The Unresolved Challenger Experience in Business Banking

Ove Kreison, CBO and Co-founder at Tuum, discusses how the challenger experience can be of value to business banking

A couple visiting a corporate person for something business related in a commercial office setting that looks like a bank

The past few years have seen businesses suffer from the impact of Brexit, the fallout of the pandemic and, most recently, the energy crisis and shocking surge in interest rates.

Businesses are stressed. And, in these trying times where organisations are scrutinising their accounts more closely than ever, banks have the power to provide better, more seamless services that can alleviate some of the pressure.  

But for too long, business customers have been stuck in a rut with the quality of service they receive from their banks.

Traditional banks dominate the business banking market but need more innovation in the user experience they have provided for years.

While many of us now feel the benefit of having a challenger banking experience as part of our personal banking lives – we’re looking at you, Monzo, Starling and Revolut – these slick mobile-led experiences remain out of reach for business banking.   

Business banking could and should be better, but how?  

Why aren’t businesses jumping ship? 

Despite the poor quality of experience traditional banks generally provide business customers, they are not the only option.

Some challengers like Monzo already offer business banking services, and there are banks like Quonto, a business bank for SMBs and startups that’s mobile-first and innovative. But we’ve barely scratched the surface regarding having something for a bigger, broader and more mature business audience.   

The reality is that most mature businesses need more services than the average challenger bank can offer them – consider more niche and complex products like group credit limits, invoice financing and company cards.

Younger banks simply aren’t delivering these services yet. Moreover, for bigger established businesses, there’s value in stability – these long-standing banking institutions are usually seen as a safer bet and don’t cause concern among the c-suite.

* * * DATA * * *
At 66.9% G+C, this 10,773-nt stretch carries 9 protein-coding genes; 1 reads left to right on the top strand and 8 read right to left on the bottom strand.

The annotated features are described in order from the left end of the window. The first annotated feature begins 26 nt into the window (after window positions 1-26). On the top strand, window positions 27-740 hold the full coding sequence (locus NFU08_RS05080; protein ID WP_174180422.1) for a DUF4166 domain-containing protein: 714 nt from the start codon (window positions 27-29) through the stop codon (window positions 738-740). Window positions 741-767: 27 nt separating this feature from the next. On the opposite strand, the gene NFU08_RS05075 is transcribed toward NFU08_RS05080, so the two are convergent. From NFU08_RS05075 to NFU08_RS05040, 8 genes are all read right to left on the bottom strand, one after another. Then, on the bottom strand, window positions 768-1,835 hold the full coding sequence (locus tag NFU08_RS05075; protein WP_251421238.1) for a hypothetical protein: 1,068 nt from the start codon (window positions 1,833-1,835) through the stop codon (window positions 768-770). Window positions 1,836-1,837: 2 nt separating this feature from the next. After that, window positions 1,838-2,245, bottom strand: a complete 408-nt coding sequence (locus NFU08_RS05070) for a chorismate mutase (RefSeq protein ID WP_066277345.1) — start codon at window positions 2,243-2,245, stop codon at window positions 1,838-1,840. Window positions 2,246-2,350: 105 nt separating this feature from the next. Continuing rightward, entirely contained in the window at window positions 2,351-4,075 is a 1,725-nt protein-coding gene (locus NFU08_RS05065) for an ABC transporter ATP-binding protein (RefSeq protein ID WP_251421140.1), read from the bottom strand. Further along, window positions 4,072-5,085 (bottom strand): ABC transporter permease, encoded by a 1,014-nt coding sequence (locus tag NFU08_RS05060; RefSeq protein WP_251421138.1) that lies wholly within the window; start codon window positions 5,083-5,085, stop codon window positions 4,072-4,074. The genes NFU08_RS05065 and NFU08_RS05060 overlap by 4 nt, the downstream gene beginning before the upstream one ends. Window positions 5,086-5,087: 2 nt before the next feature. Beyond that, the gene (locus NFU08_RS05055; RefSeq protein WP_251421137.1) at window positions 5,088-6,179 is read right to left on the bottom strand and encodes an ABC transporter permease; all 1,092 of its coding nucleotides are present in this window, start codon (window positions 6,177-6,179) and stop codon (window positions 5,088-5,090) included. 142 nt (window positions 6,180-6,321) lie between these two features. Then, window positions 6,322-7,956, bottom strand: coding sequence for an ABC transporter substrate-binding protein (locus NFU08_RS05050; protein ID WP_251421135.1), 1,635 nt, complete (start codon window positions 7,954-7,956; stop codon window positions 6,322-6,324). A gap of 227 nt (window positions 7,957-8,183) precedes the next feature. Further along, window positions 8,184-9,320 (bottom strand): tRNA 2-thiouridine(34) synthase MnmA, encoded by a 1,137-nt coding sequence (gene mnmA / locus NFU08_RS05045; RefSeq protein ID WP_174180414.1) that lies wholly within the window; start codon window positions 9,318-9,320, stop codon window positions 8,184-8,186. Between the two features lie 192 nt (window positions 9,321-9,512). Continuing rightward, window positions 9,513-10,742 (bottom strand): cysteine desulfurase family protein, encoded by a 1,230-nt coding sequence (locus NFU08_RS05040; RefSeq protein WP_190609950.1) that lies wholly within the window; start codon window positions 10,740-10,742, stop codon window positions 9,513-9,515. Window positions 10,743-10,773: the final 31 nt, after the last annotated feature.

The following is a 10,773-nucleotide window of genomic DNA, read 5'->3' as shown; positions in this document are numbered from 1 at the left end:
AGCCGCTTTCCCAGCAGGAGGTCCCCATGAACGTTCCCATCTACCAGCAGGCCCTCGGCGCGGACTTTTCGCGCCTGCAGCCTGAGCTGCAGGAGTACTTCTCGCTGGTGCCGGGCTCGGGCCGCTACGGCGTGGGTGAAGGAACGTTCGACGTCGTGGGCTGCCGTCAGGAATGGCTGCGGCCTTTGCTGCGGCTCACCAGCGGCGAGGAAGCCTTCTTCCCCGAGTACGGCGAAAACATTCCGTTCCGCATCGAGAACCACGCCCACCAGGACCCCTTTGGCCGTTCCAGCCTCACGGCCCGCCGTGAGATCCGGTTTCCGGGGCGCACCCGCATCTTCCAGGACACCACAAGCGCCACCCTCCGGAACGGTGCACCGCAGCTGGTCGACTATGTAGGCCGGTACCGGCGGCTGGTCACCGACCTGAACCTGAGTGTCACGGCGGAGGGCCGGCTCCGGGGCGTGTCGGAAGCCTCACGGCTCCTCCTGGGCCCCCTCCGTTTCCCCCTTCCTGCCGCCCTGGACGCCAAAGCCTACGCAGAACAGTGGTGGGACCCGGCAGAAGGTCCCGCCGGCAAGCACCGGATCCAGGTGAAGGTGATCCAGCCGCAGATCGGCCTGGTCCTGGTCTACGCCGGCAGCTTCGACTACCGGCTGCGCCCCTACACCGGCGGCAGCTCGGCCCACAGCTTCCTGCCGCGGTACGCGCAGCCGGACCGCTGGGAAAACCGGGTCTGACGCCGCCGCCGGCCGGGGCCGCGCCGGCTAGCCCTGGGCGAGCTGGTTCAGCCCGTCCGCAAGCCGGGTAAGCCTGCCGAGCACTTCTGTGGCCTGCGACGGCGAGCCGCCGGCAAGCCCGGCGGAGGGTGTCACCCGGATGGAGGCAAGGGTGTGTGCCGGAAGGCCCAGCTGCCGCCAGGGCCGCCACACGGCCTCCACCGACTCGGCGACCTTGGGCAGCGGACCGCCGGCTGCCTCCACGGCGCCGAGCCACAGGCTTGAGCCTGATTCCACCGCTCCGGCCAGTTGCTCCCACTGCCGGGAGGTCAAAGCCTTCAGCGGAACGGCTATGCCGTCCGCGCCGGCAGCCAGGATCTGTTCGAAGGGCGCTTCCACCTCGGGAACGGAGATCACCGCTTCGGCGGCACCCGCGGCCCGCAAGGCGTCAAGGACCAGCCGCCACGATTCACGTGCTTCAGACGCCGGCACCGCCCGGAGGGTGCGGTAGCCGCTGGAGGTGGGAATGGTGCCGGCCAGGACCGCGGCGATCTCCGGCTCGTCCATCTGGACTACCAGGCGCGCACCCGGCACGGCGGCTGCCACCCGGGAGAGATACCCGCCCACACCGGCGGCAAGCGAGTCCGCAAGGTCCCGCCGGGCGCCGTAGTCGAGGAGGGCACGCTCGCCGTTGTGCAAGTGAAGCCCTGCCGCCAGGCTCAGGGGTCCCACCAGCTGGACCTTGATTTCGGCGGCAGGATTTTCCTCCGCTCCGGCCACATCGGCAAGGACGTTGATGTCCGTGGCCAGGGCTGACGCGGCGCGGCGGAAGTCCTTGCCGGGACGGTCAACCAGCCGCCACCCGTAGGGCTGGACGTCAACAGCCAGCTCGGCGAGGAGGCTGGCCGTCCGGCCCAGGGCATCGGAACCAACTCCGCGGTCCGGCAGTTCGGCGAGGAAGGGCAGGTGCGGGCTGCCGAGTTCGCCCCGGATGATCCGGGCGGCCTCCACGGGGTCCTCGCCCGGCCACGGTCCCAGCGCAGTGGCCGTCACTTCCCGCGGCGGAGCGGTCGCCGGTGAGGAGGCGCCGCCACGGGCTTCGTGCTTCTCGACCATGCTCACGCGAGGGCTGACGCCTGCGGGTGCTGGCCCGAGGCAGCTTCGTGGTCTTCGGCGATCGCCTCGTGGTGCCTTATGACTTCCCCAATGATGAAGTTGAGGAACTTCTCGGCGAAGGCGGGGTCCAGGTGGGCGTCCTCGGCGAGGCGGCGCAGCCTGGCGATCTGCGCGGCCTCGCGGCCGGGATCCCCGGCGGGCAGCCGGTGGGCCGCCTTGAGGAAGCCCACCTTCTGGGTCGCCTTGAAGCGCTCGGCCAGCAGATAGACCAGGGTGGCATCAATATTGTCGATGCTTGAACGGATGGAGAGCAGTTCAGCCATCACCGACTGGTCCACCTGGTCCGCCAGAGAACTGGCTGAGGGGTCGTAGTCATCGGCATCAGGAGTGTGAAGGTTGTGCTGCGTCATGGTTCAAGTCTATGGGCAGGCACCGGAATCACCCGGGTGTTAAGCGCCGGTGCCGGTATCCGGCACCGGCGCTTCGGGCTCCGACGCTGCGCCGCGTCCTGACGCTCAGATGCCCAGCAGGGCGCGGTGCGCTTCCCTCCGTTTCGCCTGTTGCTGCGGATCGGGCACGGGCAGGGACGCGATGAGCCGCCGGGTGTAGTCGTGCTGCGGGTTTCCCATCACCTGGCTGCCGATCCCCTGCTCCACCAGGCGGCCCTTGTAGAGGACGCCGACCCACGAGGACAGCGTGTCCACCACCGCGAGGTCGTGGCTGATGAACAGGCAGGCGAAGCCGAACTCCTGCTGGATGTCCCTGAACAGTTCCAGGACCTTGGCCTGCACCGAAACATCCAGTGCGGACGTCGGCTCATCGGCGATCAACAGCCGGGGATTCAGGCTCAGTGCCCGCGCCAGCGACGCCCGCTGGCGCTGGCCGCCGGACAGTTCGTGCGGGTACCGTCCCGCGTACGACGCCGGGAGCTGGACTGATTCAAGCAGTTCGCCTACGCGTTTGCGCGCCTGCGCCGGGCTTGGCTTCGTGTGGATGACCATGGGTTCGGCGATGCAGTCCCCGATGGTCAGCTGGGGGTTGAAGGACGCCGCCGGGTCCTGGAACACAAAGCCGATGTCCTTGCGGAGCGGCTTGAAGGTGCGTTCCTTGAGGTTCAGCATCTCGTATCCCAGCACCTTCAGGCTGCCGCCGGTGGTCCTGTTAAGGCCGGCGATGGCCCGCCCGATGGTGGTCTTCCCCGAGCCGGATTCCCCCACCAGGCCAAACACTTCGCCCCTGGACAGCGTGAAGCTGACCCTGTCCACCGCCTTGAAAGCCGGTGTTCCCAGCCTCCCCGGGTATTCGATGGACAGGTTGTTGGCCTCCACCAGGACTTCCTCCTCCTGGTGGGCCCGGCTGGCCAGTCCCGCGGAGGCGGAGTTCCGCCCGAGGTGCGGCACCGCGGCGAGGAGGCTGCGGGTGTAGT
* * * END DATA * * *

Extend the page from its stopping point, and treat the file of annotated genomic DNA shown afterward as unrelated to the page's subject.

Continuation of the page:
However, challenger banks need to be applauded for pioneering greater digitisation and handy features for business customers, like being able to lock cards and get PIN reminders via your smartphone app or enabling easy MFA login with biometrics.

Consumers and business end-customers can and should benefit from these features and UX. 

Sadly, however, business customers are missing out. While a challenger banking experience may be less of a headache, most businesses couldn’t jump ship (from their incumbent to a challenger) even if they wanted to without sacrificing essential products they need either now or in the future.  

A window of opportunity for traditional banks  

The trust that traditional banks have amassed among corporations shouldn’t be taken for granted.

In a more competitive climate, where business customers will start more closely scrutinising whether their banking provider delivers the best for them, a better user experience can make all the difference to customer retention.

Banks should be trying to ‘woo’ their customers more than ever. 

There is a crucial window of opportunity for traditional banks to take their cues from the challengers and combine product breadth with service quality and new customer-focused features.

To achieve this, upgrading to a platform model and investing in a more ingenious core banking solution will be critical. This fundamental investment in a banks’ central technology stack will enable traditional banks to add and adapt their services with the agility needed to bring business banking up to the modern age of innovative banking experiences.  

Yes, business customers have been left behind, but there is a way for the big banks to change this. Offering the best of both worlds to businesses can eliminate competition and retain market share. 

About the Author: Ove Kreison is the CBO and Co-founder at Tuum.